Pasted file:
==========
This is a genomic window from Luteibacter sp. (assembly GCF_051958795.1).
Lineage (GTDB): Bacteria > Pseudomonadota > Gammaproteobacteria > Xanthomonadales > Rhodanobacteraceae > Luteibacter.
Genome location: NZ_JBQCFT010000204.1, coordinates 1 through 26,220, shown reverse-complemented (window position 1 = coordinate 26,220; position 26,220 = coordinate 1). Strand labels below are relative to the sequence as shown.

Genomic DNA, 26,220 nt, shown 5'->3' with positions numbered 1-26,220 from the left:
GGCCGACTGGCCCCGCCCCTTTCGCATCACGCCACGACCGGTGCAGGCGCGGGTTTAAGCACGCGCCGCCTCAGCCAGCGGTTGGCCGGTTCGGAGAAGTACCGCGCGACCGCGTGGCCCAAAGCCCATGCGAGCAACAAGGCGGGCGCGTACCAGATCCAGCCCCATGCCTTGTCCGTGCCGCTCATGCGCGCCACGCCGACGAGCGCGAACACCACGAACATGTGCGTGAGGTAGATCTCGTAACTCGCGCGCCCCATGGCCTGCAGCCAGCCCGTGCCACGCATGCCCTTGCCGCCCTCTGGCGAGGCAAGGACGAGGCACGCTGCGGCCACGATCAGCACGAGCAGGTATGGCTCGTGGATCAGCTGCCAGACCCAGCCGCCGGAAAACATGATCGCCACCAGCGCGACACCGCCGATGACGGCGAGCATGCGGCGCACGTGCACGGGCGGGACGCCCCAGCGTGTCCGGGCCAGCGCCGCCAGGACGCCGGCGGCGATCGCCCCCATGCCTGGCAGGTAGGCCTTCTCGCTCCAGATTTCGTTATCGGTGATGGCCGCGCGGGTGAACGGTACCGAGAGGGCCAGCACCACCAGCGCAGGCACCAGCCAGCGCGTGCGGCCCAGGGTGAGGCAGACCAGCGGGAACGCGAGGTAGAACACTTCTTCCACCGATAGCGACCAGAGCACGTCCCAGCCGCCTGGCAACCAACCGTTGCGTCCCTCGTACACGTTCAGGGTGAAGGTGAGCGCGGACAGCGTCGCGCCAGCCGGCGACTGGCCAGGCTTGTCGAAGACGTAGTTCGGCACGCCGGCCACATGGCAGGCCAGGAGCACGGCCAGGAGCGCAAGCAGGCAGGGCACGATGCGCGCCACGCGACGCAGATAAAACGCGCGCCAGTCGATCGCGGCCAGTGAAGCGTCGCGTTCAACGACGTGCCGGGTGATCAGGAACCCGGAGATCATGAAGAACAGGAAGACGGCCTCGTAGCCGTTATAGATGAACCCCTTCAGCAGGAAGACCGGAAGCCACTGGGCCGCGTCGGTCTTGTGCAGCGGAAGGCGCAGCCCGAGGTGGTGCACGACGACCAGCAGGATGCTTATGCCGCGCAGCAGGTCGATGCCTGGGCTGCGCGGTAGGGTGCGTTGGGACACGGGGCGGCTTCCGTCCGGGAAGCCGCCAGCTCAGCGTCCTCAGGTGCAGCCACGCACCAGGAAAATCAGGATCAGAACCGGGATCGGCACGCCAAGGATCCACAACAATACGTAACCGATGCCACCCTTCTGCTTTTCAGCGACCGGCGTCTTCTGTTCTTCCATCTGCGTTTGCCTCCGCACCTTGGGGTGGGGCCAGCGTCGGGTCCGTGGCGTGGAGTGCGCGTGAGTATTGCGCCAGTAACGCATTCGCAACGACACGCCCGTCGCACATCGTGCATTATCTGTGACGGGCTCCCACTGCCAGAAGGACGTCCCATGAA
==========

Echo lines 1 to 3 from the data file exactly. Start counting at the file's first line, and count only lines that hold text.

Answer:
This is a genomic window from Luteibacter sp. (assembly GCF_051958795.1).
Lineage (GTDB): Bacteria > Pseudomonadota > Gammaproteobacteria > Xanthomonadales > Rhodanobacteraceae > Luteibacter.
Genome location: NZ_JBQCFT010000204.1, coordinates 1 through 26,220, shown reverse-complemented (window position 1 = coordinate 26,220; position 26,220 = coordinate 1). Strand labels below are relative to the sequence as shown.